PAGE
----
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BACKGROUND: The PfEMP1 family of Plasmodium falciparum antigens play a key role in pathogenesis of severe malaria through their insertion into the surface of parasite infected erythrocytes, and adhesion to host cells. Previous studies have suggested that parasites expressing PfEMP1 subclasses group A and DC8, associated with severe malaria, may have a growth advantage in immunologically naïve individuals. However, this idea has not been tested in longitudinal studies. METHODS: Here we assessed expression of the var genes encoding PfEMP1, in parasites sampled from volunteers with varying prior exposure to malaria, following experimental infection by sporozoites (PfSPZ). Using qPCR, we tested for associations between the expression of various var subgroups in surviving parasite populations from each volunteer and 1) the levels of participants' antibodies to infected erythrocytes before challenge infection and 2) the apparent in vivo parasite multiplication rate. RESULTS: We show that 1) expression of var genes encoding for group A and DC8-like PfEMP1 were associated with low levels of antibodies to infected erythrocytes (αIE) before challenge, and 2) expression of a DC8-like CIDRα1.1 domain was associated with higher apparent parasite multiplication rate in a manner that was independent of levels of prior antibodies to infected erythrocytes. CONCLUSIONS: This study provides insight into the role of antibodies to infected erythrocytes surface antigens in the development of naturally acquired immunity and may help explain why specific PfEMP1 variants may be associated with severe malaria. TRIAL REGISTRATION: Pan African Clinical Trial Registry: PACTR201211000433272 . Date of registration: 10th October 2012.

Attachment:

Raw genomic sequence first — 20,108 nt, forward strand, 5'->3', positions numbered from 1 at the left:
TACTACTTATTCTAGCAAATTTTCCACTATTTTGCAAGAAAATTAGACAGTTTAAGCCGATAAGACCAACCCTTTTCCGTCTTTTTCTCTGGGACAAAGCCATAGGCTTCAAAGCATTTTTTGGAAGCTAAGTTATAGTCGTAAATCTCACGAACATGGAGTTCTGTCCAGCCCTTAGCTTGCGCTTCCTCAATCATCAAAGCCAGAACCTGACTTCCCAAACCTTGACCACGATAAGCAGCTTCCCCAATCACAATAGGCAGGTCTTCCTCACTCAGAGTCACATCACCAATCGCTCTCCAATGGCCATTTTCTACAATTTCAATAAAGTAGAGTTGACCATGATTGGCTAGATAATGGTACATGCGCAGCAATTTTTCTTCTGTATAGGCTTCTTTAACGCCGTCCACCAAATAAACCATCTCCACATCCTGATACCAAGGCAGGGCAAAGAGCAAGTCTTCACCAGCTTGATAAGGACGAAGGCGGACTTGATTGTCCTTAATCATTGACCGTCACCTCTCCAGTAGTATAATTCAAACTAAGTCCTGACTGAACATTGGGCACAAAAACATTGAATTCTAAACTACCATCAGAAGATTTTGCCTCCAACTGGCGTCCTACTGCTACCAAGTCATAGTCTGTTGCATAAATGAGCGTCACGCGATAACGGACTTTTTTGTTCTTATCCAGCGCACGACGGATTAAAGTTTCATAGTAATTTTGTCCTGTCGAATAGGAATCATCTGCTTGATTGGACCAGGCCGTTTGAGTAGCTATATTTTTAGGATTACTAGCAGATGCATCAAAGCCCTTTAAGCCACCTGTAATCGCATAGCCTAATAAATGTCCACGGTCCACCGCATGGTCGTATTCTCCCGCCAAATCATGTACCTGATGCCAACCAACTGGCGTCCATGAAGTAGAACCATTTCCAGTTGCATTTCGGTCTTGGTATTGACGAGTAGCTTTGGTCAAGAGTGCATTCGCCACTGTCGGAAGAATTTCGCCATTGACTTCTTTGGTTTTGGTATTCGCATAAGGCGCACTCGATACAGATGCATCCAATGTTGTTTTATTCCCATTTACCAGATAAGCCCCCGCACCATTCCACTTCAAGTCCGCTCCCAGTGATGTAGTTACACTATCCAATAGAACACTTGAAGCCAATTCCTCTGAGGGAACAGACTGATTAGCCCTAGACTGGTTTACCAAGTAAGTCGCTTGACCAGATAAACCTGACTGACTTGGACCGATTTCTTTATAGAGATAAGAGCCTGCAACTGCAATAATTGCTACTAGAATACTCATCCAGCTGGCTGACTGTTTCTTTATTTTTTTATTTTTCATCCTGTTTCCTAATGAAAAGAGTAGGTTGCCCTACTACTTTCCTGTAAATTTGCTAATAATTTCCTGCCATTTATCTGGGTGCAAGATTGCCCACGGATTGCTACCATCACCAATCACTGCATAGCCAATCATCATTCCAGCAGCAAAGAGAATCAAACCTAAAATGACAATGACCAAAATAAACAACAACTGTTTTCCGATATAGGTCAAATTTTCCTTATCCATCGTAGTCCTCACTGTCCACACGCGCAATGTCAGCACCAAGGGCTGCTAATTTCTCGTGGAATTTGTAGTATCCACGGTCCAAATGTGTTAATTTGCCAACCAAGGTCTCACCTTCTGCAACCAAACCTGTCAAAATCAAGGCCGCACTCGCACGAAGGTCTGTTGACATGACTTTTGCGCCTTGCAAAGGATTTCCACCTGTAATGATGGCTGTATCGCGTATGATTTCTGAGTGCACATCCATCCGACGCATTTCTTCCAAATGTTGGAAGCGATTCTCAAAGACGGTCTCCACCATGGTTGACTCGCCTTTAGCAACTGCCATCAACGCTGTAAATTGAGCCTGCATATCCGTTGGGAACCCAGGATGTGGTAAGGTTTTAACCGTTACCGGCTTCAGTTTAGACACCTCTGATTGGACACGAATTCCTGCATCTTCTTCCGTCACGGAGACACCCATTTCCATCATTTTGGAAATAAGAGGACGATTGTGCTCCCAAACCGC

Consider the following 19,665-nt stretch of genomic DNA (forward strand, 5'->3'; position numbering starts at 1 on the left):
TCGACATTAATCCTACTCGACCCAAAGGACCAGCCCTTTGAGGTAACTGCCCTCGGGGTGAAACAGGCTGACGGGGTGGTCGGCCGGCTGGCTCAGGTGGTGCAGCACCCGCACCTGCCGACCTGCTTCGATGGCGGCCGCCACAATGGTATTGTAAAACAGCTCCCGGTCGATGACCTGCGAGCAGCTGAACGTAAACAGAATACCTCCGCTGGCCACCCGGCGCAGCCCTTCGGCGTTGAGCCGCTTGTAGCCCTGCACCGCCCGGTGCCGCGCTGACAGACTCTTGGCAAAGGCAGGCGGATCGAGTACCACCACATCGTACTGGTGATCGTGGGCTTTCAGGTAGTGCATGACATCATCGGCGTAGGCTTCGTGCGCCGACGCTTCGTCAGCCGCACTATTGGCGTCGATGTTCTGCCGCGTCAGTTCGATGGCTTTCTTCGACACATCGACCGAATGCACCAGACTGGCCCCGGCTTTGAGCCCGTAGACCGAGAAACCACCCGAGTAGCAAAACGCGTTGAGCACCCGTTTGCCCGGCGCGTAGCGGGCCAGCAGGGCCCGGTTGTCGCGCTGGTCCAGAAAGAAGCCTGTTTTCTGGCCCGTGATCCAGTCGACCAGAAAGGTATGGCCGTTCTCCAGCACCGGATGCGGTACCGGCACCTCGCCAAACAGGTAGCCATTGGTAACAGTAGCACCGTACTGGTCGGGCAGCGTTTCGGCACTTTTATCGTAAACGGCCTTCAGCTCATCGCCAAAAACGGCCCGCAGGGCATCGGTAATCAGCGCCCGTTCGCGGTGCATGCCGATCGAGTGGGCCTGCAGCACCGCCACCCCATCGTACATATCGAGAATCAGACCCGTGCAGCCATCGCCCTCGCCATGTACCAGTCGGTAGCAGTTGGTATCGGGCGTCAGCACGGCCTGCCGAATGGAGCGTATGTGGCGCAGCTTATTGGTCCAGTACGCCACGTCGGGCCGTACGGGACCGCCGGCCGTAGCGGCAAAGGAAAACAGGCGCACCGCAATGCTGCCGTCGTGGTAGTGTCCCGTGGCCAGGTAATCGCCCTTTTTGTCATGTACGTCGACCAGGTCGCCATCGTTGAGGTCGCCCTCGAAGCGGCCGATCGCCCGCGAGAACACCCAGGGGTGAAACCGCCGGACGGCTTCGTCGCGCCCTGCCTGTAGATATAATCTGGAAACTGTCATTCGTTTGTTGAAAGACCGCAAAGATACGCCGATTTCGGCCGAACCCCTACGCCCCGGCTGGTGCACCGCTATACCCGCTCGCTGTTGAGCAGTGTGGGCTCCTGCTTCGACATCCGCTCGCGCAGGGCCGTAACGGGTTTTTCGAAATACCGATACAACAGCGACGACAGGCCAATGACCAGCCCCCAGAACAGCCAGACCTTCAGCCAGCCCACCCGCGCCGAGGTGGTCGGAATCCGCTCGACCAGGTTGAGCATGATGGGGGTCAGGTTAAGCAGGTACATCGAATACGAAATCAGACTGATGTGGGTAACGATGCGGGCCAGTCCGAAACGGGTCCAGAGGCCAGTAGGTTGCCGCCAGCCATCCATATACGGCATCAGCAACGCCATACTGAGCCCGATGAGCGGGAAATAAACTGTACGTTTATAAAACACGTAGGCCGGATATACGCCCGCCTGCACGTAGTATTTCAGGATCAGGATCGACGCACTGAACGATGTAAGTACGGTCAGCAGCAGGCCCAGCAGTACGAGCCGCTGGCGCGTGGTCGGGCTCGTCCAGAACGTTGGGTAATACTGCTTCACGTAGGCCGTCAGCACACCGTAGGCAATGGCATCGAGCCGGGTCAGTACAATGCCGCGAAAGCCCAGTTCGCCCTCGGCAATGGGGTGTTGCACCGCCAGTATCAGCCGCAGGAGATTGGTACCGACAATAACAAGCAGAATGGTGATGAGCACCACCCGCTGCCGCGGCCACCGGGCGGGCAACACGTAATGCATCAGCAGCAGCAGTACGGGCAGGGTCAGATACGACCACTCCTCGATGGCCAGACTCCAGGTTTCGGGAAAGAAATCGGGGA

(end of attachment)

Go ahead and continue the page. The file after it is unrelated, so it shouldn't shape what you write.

Original publication

DOI

10.1186/s12879-017-2686-0

Type

Journal article

Journal

BMC Infect Dis

Publication Date

23/08/2017

Volume

17

Keywords

Antibodies, Controlled human malaria infection (CHMI), Immunity, P. falciparum, PfEMP1, Sporozoite, Adult, Animals, Antibodies, Protozoan, Antigens, Protozoan, Erythrocytes, Gene Expression, Host-Pathogen Interactions, Humans, Kenya, Longitudinal Studies, Malaria, Falciparum, Plasmodium falciparum, Protozoan Proteins, Real-Time Polymerase Chain Reaction